Ryan Scott Ottney
PDT Staff Writer
NEW BOSTON — Educators from four regional schools participated in a professional development program this week, at New Boston School. Twelve teachers from New Boston, Green, Shawnee State University and Ohio University Akron attended the four-day program to learn how to integrate problem-based learning into their curriculum.
The program was hosted by Beth Bugner of National Mentors Hall of Fame School in Akron, and Kathy Schmidt, from the Illinois Math and Science Academy.
“Problem-based learning is a way to have students take ownership of their learning by taking a real-world problem and coming up with solutions through research, experimentation, and real experiences,” Schmidt said.
Through problem-based learning, the students will be tasked with a problem, then break into groups and create a solution based on their learning and curriculum. One example, Bugner offered, is students might be learning about wetlands and instead of just reading about wetlands they might go to a wetland and measure the soil or observe the animals. Another example could deal with the topic of bullying, as students write English papers about bullying or study historical incidents of bullying.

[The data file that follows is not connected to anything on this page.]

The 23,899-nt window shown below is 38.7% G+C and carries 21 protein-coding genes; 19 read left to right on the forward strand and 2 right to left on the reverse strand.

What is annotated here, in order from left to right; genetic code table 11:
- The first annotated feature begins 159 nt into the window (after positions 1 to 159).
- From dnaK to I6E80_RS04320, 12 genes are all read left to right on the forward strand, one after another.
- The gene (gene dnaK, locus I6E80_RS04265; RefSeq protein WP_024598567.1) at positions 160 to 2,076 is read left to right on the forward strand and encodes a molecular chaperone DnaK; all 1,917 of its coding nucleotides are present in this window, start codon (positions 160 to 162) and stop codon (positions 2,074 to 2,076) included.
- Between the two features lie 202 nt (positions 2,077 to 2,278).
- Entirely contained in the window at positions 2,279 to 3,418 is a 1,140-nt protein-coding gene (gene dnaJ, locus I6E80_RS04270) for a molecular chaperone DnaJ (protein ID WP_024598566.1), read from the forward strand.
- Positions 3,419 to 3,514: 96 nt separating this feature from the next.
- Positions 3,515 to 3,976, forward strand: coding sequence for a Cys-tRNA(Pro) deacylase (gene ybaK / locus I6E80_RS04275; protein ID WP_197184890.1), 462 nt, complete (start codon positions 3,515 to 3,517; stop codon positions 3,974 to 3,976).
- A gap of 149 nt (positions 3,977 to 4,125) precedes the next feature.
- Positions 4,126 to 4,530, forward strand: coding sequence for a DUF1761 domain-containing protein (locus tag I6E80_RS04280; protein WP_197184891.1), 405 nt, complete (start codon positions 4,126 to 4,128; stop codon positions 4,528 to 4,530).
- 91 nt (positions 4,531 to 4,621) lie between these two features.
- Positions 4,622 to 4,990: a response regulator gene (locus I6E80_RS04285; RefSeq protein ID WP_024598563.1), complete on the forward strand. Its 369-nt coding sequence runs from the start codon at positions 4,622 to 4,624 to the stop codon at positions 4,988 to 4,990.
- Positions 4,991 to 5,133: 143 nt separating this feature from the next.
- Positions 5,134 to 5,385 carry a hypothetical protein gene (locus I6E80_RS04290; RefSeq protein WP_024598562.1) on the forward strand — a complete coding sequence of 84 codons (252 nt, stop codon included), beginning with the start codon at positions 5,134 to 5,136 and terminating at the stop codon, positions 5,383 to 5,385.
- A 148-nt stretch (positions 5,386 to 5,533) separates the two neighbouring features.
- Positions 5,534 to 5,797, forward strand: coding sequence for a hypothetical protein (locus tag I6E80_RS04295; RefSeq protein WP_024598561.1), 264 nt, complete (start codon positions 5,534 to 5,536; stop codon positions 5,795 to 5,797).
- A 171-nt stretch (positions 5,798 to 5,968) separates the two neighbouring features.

“We’re teaching them how to pull curriculum together across all kinds of area to bring 21st century learning skills. So learning isn’t lectured, it’s a little more structured where the kids are accountable and the kids are taking responsibility. It’s giving the kids freedom in a prepared environment,” Bugner said.
The program lasts four days this week at New Boston School, and Bugner said they hope to come back later or have local teachers continue the program in Akron.
“We want to take the initiative, and anything we can do to get our kids motivated and involved in learning, we’re going to try. Problem-based learning is a great tool to get kids interested in the curriculum,” said New Boston Superintendent Mike Staggs. “If you get them doing something they like and they’re familiar with, and they’ll do the work.”
Staggs said the newly opened New Boston School, on Lakeview Avenue and Glenwood Tiger Trail behind the stadium, was designed to utilize new programs for education, community, and professional development.
“The building, as you know, is very different. And it was made different for a reason. Some of the things we’re able to do now, most school buildings can’t do. The whole premise of the entire strategic planning is engagement, and problem-based learning is just one of those facets of engagement,” he said.
Ryan Scott Ottney can be reached at 740-353-3101, ext. 287, or email@example.com.